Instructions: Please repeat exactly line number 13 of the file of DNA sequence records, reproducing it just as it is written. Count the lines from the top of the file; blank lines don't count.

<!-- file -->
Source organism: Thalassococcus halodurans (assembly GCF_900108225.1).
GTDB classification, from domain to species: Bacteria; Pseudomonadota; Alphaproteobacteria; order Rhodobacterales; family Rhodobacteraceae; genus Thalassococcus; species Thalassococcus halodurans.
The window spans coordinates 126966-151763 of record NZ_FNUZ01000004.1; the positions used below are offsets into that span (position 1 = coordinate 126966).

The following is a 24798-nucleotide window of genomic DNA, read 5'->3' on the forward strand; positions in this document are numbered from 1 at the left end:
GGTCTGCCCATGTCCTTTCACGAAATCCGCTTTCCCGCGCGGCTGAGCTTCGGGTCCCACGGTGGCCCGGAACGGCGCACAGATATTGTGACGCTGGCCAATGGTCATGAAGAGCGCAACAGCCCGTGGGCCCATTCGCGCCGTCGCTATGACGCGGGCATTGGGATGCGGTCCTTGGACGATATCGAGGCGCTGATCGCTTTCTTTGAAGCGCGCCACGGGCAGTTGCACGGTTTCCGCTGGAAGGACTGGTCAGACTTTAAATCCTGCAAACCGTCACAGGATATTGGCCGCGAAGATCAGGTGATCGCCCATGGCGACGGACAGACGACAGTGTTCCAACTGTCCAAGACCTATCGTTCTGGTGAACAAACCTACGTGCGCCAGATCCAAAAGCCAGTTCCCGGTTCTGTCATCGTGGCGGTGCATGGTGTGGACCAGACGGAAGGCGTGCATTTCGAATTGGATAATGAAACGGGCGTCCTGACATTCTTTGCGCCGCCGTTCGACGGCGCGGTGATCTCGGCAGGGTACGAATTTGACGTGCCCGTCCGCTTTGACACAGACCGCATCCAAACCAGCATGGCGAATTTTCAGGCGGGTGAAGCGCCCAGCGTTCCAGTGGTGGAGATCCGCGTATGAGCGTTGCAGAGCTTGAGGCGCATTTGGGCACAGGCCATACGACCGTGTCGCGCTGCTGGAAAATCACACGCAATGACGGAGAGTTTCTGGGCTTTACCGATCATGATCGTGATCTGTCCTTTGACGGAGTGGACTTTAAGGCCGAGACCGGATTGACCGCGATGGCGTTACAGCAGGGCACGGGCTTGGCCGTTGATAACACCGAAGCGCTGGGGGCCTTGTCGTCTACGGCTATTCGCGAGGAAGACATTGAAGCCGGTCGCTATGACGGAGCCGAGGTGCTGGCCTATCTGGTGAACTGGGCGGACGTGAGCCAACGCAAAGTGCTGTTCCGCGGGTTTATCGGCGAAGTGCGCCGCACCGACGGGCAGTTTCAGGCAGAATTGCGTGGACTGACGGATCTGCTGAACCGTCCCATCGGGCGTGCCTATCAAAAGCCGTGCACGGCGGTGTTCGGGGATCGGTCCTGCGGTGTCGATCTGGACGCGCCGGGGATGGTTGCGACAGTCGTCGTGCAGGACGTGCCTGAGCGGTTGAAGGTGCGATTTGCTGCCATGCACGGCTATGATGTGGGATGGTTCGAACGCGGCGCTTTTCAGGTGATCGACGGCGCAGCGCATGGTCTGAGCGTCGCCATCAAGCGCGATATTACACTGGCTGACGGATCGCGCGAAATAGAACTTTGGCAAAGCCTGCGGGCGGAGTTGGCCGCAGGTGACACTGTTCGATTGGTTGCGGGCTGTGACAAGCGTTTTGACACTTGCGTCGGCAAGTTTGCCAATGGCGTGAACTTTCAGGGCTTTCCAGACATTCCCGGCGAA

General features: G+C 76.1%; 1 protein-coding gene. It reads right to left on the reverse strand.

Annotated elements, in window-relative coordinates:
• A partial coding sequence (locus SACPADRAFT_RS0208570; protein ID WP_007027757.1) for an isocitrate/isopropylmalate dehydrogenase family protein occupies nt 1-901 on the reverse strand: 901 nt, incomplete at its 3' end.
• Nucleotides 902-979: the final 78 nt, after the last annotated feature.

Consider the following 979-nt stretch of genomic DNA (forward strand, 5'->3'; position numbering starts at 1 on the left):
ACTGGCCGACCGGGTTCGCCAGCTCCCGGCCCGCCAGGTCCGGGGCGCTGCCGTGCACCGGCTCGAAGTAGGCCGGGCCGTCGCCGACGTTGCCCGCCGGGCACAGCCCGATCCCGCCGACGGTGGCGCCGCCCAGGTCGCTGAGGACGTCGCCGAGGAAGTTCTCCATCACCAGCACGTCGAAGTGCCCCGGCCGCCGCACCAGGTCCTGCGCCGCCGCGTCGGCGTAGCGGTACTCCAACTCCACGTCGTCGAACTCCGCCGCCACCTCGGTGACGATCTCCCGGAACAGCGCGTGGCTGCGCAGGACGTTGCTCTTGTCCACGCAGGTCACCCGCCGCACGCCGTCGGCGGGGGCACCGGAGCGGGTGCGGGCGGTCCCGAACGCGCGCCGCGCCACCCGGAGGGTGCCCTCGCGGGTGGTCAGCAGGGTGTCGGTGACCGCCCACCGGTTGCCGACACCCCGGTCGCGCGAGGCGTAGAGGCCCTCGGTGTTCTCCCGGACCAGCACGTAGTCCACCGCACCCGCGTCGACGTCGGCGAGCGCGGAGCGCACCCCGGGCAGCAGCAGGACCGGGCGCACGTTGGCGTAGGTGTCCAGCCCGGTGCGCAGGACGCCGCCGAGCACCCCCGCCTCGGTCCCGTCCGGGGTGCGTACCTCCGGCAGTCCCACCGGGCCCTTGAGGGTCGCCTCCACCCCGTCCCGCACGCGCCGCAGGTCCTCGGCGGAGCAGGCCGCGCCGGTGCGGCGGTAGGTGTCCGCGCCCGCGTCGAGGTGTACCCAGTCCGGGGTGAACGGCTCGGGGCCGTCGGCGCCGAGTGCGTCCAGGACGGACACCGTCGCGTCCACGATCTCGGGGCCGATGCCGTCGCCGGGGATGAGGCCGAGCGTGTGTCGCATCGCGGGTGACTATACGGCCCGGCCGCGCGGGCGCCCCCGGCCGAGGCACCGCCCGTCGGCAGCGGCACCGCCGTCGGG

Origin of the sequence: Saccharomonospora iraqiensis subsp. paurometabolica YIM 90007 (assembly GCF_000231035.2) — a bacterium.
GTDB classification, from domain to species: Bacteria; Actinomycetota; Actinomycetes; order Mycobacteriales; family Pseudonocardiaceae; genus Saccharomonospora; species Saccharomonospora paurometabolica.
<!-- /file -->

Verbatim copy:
GTDB classification, from domain to species: Bacteria; Actinomycetota; Actinomycetes; order Mycobacteriales; family Pseudonocardiaceae; genus Saccharomonospora; species Saccharomonospora paurometabolica.